The TSL command line lecture course is designed to help a COMPLETE beginner get to grips with the command line. We run this course periodically and provide the course notes and slides below should you need them in a hurry.
Come and see us for a one-to-one walkthrough of this content
If you want more information and some excellent training videos on this topic, then see the content embedded below and provided by our friends at Software Carpentry. These are a great bunch of educators with many years experience and some wonderful materials. T here are even more at The Software Carpentry Shell Lessons Page.
So you need a quick reminder of the basic command line stuff, no problem, we all need cheat sheets!
Here are some command-line quickies for the following topics, they’re all at this user on youtube.
Perl, the daddy of all bioinformatics languages and one of the most-widely used. Perl (which doesn’t stand for anything, by the way) has a long, low learning curve and a huge set of libraries that make it quickly useful in all sorts of situations. All of these make it a great language to start with if you haven’t programmed before and an easy one to pick up if you already have some experience.
Here is a video of the beginner’s Perl training course. Try and remember that programming is a practical skill that comes with practice, so be assured that it gets more and more obvious and much easier the more you do. Don’t worry too much if the first time through this material you don’t get everything. That’s why the video, and the bioinformatics team are here. Come by and ask us if you have any questions.
Here is a PDF of the course slides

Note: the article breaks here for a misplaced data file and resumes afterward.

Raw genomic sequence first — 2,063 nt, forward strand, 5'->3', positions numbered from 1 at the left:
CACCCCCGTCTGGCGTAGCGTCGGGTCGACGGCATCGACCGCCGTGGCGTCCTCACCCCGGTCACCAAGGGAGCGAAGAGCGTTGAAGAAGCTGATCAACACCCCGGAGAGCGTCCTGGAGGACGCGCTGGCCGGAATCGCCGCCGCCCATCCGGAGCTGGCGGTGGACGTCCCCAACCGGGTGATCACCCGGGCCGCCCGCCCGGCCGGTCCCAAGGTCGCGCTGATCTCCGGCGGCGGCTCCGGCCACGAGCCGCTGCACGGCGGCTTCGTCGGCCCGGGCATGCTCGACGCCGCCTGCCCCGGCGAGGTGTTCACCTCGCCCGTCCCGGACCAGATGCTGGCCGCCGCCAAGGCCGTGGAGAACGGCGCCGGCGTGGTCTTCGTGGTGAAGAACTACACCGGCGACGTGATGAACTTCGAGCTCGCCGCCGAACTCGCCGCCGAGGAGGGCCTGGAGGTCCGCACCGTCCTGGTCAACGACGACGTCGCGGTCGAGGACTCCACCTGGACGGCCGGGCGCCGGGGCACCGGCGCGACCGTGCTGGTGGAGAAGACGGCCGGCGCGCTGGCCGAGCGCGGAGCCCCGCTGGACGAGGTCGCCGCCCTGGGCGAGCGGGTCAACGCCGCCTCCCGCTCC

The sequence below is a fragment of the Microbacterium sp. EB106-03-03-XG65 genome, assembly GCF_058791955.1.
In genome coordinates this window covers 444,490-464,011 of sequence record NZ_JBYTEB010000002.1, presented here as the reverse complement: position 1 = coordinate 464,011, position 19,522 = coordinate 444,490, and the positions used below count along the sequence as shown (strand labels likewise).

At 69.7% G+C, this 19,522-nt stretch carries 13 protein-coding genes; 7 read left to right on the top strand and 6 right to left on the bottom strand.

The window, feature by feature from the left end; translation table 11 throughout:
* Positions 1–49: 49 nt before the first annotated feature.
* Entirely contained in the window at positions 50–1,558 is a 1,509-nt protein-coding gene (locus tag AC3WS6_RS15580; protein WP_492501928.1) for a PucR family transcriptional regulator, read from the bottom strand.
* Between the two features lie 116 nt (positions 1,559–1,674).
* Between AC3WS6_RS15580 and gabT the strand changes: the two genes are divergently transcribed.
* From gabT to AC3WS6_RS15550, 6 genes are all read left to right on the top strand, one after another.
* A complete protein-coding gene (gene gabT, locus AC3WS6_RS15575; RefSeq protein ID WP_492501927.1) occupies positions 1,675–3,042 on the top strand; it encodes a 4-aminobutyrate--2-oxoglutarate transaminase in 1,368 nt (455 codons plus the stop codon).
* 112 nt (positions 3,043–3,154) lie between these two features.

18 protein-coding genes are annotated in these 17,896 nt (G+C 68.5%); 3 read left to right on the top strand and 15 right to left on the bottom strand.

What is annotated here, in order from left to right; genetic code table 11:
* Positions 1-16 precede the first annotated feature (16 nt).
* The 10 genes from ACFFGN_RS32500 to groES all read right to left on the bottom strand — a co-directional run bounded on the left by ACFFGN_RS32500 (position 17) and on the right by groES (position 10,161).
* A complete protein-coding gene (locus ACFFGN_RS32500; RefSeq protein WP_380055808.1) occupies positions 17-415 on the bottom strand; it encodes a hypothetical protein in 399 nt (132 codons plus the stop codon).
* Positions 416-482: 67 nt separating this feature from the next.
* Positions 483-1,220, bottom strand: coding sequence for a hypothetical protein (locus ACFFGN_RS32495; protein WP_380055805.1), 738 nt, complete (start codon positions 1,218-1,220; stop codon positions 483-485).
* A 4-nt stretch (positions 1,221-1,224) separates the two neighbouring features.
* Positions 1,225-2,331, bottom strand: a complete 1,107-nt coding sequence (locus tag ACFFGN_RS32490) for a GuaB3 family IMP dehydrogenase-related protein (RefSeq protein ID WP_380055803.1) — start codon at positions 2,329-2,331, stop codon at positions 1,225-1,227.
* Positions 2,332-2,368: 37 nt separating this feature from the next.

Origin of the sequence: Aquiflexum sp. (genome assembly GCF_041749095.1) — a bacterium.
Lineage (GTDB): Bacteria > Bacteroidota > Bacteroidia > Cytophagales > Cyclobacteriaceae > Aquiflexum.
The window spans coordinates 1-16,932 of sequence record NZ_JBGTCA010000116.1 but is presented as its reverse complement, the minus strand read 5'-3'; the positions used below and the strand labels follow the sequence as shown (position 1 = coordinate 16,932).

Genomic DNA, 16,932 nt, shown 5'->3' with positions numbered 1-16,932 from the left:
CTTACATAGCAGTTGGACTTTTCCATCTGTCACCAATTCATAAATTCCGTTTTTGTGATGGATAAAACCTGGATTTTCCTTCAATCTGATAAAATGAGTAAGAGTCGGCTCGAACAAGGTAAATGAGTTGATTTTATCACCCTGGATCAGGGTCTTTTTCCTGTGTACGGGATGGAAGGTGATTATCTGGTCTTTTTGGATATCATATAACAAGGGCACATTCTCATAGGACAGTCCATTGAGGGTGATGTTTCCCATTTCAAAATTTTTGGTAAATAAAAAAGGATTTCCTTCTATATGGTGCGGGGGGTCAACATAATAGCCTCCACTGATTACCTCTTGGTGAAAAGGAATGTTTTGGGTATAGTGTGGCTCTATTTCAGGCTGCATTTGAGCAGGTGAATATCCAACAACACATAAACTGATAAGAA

Here is the course worksheet
Here are the answers
Here are some great training videos!
So what happened to the long training video? The hour long one that had Dan in?
Good question. That video served us well but has passed its usefulness. It was loooong. An hour long which we found meant that people got bored waiting or searching for the bit of information they wanted. It was hard to update because it was an hour long, we had to do the whole thing from scratch if we wanted to make a single change. So it has gone in favour of these short, focussed and more accessible mini-vids on specific topics. We don’t make these, but they are the official Perl videos.
Yes, it is named after Monty Python’s Flying Circus
And yes, the documentation and examples across the internet are full of references to Spam, Knights who say “Ni” and Holy Hand-grenades of Antioch, which is either hilarious or tedious depending on whether you think Python-eque humour is cutting edge or is solely for peoples Dads.
Nonetheless, its a fantastic language. Inspired by Perl amongst others it is finding great utility in bioinformatics particularly as a tool for dealing with next-generation sequence associated data.
It does have a higher learning curve than Perl though and some of the design concepts can be initially confusing. For this reason we do a kind of ‘conversion course’ for Python. Once you have a little experience with programming come on our Python course (slides attached) for an introduction.
I don’t want to wait – show me the funny
Python has a large background in computer science and physics (Monty Python fans, perhaps?) so there are actually quite a lot of resources around the ‘Net for this already. My favourite is at Codecademy and it’s really worth a look even for the absolute beginner.